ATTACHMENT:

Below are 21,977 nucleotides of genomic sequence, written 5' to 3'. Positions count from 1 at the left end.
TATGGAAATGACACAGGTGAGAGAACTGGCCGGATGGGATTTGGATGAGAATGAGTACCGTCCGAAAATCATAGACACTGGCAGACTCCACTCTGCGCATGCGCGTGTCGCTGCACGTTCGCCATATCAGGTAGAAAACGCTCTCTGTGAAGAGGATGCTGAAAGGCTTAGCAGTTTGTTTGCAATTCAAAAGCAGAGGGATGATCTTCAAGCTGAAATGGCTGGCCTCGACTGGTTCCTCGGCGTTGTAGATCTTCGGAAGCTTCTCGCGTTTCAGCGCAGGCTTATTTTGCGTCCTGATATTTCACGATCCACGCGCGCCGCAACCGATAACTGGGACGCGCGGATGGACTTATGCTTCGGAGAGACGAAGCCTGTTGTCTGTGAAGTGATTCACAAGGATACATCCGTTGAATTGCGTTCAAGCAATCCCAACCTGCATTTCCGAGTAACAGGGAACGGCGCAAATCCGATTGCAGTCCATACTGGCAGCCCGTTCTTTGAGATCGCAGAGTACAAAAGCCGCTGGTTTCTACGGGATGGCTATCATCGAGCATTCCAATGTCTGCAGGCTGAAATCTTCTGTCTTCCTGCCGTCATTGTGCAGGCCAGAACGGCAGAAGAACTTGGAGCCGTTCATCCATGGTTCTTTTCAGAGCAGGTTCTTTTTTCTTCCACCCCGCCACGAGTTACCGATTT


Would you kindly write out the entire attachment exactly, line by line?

Below are 21,977 nucleotides of genomic sequence, written 5' to 3'. Positions count from 1 at the left end.
TATGGAAATGACACAGGTGAGAGAACTGGCCGGATGGGATTTGGATGAGAATGAGTACCGTCCGAAAATCATAGACACTGGCAGACTCCACTCTGCGCATGCGCGTGTCGCTGCACGTTCGCCATATCAGGTAGAAAACGCTCTCTGTGAAGAGGATGCTGAAAGGCTTAGCAGTTTGTTTGCAATTCAAAAGCAGAGGGATGATCTTCAAGCTGAAATGGCTGGCCTCGACTGGTTCCTCGGCGTTGTAGATCTTCGGAAGCTTCTCGCGTTTCAGCGCAGGCTTATTTTGCGTCCTGATATTTCACGATCCACGCGCGCCGCAACCGATAACTGGGACGCGCGGATGGACTTATGCTTCGGAGAGACGAAGCCTGTTGTCTGTGAAGTGATTCACAAGGATACATCCGTTGAATTGCGTTCAAGCAATCCCAACCTGCATTTCCGAGTAACAGGGAACGGCGCAAATCCGATTGCAGTCCATACTGGCAGCCCGTTCTTTGAGATCGCAGAGTACAAAAGCCGCTGGTTTCTACGGGATGGCTATCATCGAGCATTCCAATGTCTGCAGGCTGAAATCTTCTGTCTTCCTGCCGTCATTGTGCAGGCCAGAACGGCAGAAGAACTTGGAGCCGTTCATCCATGGTTCTTTTCAGAGCAGGTTCTTTTTTCTTCCACCCCGCCACGAGTTACCGATTT